Stephon Fitzpatrick, executive director of the Commission for Agriculture Education Excellence, said that’s what the commission is all about. He said his goal is to provide agricultural experiences to every student across the state, the types of things that weren’t available to him when he was in high school.
“At the end of the day, agriculture is for all,” he said.
To highlight the commission’s success in that regard, Fitzpatrick announced the commission has unveiled its 2022 annual report.
The 55-page annual report provides a wealth of detail about the efforts of the commission.
Among the accomplishments it lists:
• Hiring Fitzpatrick as executive director.
• Launching the Pennsylvania Junior Minorities in Agriculture, Natural Resources and Related Sciences (MANRRS) Program initiative.
• Working with the Community College of Philadelphia to develop an indoor farming degree and certification program for fall 2022.
• Engaging the Rodale Institute in Maxatawny Township in a variety of initiatives aimed at increasing organic farming education in urban communities.
• Supporting the PA Career Ready Coalition and Remake Learning Days across the state to help increase agriculture literacy on opportunities available within the agriculture industry. The programs have the capacity to reach almost 7,000 students across the state.
• Successfully completing a diversity, equity, inclusion and accessibility assessment of Pennsylvania’s agriculture education system, developing an inclusion council and implementing a diversity, equity, inclusion and accessibility strategic plan.
The report also takes a look at indicators of how many students are getting involved with agriculture programs.
It states that in the 2021-22 school year a total of 14,319 Pennsylvania students were members of FFA. That’s an increase of 752 from the previous year and of 1,372 from five years ago.
Membership in 4-H clubs has also gone up. The report shows that during the 2021-22 school year there were 11,822 members, compared to 10,736 the previous year.
The report also tackles topics like workforce trends, apprenticeship programs, funding and proposed regulatory changes. To view the full report visit agriculture.pa.gov.
Following a brief press conference, Redding, Hagarty and other visitors were given a tour of Conrad Weiser’s renowned agriculture program.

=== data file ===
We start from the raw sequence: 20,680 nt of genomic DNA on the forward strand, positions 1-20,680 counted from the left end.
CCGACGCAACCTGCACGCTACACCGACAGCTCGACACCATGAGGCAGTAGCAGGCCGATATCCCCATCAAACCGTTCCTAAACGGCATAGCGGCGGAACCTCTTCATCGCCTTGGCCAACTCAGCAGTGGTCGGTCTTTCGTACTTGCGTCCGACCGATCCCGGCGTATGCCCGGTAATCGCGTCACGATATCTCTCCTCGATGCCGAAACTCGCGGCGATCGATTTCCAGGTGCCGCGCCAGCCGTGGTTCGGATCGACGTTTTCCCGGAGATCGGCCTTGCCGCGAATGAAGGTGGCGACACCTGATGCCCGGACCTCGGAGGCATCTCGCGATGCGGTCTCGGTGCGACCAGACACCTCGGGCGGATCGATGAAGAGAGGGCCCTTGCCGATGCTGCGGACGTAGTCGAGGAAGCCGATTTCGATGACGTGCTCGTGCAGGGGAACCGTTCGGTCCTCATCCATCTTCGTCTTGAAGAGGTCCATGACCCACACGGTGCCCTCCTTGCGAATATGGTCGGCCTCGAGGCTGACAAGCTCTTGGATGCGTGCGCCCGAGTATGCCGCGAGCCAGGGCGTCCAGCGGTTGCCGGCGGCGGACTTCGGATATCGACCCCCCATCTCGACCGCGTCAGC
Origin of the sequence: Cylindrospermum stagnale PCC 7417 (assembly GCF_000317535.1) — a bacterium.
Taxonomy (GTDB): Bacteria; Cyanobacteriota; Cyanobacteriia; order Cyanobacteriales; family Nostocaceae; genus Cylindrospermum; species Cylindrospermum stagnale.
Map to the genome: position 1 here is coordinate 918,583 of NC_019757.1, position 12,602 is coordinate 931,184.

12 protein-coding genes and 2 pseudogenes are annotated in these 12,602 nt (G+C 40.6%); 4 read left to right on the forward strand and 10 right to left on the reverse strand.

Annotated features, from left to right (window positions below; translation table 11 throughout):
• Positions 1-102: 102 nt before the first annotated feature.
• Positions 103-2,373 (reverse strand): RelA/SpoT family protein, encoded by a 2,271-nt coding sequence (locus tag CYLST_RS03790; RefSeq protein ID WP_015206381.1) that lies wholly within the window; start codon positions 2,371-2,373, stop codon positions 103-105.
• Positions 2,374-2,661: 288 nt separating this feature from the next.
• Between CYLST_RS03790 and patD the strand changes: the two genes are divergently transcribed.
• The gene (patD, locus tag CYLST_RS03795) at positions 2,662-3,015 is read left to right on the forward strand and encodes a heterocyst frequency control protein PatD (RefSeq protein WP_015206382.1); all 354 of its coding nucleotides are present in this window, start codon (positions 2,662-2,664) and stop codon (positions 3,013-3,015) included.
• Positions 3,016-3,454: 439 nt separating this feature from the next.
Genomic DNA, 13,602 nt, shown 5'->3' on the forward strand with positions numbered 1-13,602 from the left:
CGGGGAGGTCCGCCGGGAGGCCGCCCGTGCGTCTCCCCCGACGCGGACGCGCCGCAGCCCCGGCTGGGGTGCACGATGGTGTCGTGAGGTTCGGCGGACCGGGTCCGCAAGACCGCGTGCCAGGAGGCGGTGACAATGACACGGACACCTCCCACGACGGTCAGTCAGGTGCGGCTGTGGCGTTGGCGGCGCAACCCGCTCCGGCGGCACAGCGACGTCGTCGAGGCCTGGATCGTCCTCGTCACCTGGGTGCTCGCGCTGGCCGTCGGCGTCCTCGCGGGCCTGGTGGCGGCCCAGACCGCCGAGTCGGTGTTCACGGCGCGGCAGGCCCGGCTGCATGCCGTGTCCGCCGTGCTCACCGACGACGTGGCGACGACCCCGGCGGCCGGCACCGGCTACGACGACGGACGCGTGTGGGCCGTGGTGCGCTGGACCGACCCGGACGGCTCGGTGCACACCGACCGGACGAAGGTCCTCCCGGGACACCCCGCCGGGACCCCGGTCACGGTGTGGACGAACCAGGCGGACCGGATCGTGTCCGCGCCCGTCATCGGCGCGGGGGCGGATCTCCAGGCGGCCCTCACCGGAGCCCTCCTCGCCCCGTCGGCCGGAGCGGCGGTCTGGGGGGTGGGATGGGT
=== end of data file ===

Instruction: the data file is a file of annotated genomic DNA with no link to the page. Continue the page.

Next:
At each stop, they were greeted by students who explained what the program has meant to them.
Hailey Blatt showed of her award-winning heifer, Rene, who was residing in the high school’s small barn. She said Rene was born on her family’s small dairy farm and, hopefully, will play a key roll in the 15-year-old sophomore’s future plans.
“I want it to get bigger,” she said of her family farm. “And she will be a really influential part of that.”
Hailey said she will continue to breed Rene in hopes of enlarging her family’s herd. She said her career goal is to run a large dairy farm, hopefully in Pennsylvania.
“Not hopefully,” Hagarty interjected. “Definitely in Pennsylvania.”
Around the corner in the barn, Hagarty and Redding met freshmen Gannon Harlow and Colton Werner. The pair have embarked on a project to raise bobwhite quail.
It runs in Colton’s family. He said his great-grandfather taught his dad about raising the birds, and now he’s taking a crack at it.
“Our plan it to raise them to release into the wild for hunting or raise them for food,” Gannon explained.
Adam Serfass, an agriculture education teacher at Conrad Weiser, said the bobwhite project is a perfect example of how the school tries to support students’ inquisitiveness.
“We really do try to focus on the students’ interests,” he said, adding that it might result in careers in the field or a realization a student wants to do something else. “We want them to be able to figure that out.”
The tour also included stops to visit a community refrigerator where community members can pick up items grown and made at Conrad Weiser, like the tea Hagarty was fond of. Guests also got a chance to check out scientific labs — where some middle school students showed off some skills needed to conduct investigations as conservation officer — and meet some goats.